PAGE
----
What irks me the most about the iPad is that it is so obviously consumer manipulation – in terms of the e-reader function at least, it is saying this will be better for you, more convenient, when it so clearly won’t be either of these things. If anyone can tell me what I’m missing, do share, but until then I – along with quite a few others, I’m relieved to report – say this: Gutenberg got the book right, let’s leave reading there.
PART 2: JD SALINGER
Interesting that in the same week the Apple corporation launched it’s iPad thing, one of the twentieth-century’s greatest writers JD Salinger died, on 27 January. And he was one of the twentieth-century’s greatest writers because of just one book, The Catcher in the Rye. I’d not read the book until last year (rather embarrassing I know, especially when I, like the book’s protagonist Holden Caulfield, was private-school educated and didn’t do that well in that particular environment). But it did have an impact on me: one mighty, memorable character, someone with attitude as well as flaws, someone who wanted to buck up against the context in which he’d been placed, which is a trait we never fail to admire. Combined with this, the narration is aimed squarely at the reader; it’s a surprisingly intimate reading experience.
But what I’ve always found fascinating about Salinger as a writer is that he wrote nothing else of significance and spent much of his life a recluse, refusing to correspond with journalists or even fans. Such mystery. Was Salinger a flash in the pan, did he just have an amazing stroke of luck? Was he not brave enough to start or finish another book? Did he fear failure (reports suggest he certainly was very sensitive to criticism, but then again most artists are)? Did he write other manuscripts and were they just as good if not better but simply refused for the manuscripts to be made public? How tantalising if this is the case. Or did he just lose himself in his own legend? Was the mystique manufactured to keep himself in the front of the public’s mind because he had no new stories to do this for him?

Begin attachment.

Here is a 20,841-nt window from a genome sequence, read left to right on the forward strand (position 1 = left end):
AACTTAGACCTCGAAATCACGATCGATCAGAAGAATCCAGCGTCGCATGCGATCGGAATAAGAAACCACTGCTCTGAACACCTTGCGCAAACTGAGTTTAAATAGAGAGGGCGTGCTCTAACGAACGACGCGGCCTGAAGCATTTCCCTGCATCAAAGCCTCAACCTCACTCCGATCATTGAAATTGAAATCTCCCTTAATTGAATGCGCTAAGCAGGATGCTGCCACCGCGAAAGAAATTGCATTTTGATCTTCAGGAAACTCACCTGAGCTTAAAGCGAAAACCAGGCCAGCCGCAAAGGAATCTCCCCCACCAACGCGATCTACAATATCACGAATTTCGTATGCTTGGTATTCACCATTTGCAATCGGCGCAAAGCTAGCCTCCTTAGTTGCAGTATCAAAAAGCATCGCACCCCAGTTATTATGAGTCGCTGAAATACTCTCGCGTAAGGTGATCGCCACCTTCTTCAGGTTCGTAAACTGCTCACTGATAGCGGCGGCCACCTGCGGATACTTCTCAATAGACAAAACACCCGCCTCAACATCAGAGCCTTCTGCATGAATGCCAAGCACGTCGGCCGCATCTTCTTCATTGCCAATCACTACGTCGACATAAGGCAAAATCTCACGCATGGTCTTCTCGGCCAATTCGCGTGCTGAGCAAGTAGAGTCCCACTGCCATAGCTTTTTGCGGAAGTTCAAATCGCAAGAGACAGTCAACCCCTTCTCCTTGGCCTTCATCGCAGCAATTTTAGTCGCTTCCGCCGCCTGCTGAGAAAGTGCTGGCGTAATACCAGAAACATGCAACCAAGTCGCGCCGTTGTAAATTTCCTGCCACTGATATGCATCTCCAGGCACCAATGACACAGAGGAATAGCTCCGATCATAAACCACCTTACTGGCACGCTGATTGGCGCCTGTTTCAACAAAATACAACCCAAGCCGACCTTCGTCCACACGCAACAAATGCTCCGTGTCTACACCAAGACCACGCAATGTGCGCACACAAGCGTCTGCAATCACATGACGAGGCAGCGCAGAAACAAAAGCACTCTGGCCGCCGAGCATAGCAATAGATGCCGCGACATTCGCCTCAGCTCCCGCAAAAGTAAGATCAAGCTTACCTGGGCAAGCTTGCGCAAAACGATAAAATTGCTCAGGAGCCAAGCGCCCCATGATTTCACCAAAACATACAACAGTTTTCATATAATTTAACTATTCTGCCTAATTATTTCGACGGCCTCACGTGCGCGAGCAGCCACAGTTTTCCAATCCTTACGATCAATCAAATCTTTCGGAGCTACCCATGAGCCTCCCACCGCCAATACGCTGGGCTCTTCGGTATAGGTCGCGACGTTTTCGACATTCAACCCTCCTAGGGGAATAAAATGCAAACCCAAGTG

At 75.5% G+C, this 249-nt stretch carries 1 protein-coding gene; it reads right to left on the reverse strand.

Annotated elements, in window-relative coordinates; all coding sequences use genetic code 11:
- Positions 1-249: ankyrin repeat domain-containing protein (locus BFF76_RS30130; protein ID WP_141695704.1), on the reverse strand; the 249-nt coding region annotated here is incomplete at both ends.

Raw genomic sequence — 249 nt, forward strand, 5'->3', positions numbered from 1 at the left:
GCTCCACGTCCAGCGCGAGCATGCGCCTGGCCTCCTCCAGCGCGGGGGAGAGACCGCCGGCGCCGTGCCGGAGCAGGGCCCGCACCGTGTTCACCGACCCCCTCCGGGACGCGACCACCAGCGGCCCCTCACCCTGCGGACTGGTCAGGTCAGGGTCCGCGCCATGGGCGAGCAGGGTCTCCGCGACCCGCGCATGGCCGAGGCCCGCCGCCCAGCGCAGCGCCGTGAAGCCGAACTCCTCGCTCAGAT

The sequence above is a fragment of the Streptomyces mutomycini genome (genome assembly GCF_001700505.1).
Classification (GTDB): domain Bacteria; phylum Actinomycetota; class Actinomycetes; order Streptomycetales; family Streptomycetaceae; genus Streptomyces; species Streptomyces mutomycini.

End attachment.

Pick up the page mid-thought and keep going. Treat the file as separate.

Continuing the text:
Harper Lee of To Kill A Mockingbird fame is similar in that she too only ever wrote one great book. Perhaps once a writer has created something as perfect as Catcher or Mockingbird there’s no chance of topping it so you might as well quit while you’re ahead. Or it could be because the writer has put every fibre of their being into their creation that there’s nothing left to create something else. We’ll never know – Salinger has taken his motivations not to publish again to his grave, and it’s highly likely that Harper Lee will do the same. But there’s something appealing in the way these great writers have approached their careers – it could be said they just gave up after creating one great thing. This ability to give up, of course, is assisted by stratospheric sales of their works – Catcher was still selling 200,000 copies per year and publishers claim that to date Mockingbird has sold 30,000,000 copies worldwide – but the fact that these writers ended up resting for the remainder of their lives seems to make us revere them even more.
Perhaps these books were miracles? I’m just so glad I have both in my library, on the bookshelf invisibly marked In The Event Of An Emergency Do All You Can To Rescue These Puppies.
With all confidence I can report to you that I’ll never have The Catcher in the Rye (or To Kill a Mockingbird) stored on the hard-disk of some bogus iPad contraption. It will always have a physical presence in my house.
Because books reinforce my soul.
Computers might make my life easier – including being able to post these words on this blog – but they can never reinforce my soul.
We survived! Yesterday the partner and I returned from what organisers claim is the world’s biggest touring contemporary music festival – the behemoth that is Australia’s Big Day Out. We attended the Sydney 22 January show, which was only the second time we’ve done a BDO, the first being in 2001 when we watched the likes of PJ Harvey (who was brilliant), Placebo and Coldplay go through their paces. Whilst He Who Stayed Up Until Midnight To Book The Tickets and I both love our contemporary music, very much in fact, to the point that for me it’s rare that a week goes by when I don’t return from a visit to my favourite independent music store with a CD or vinyl record in hand, in the days leading up to our, well, big day out we began to feel more than a little apprehensive.
For a start our combined age is 77, which is bloody scary when put like that, so we’re not really in the festival’s target demographic. Plus neither of us likes the heat and crowds make us nervous (which means we’re not huge fans of the Gay and Lesbian Mardi Gras either). And I hate city traffic. So considering that we were driving three hours to Sydney to share Olympic Park with 50,000 revellers in temperatures hovering over 40 degrees we had every reason to feel a bit on the ‘this could be very scary’ side.
But, yes, we survived, with sore legs and a touch of sunburn our only war wounds. Though I do have another wound, which I’ll share with you shortly.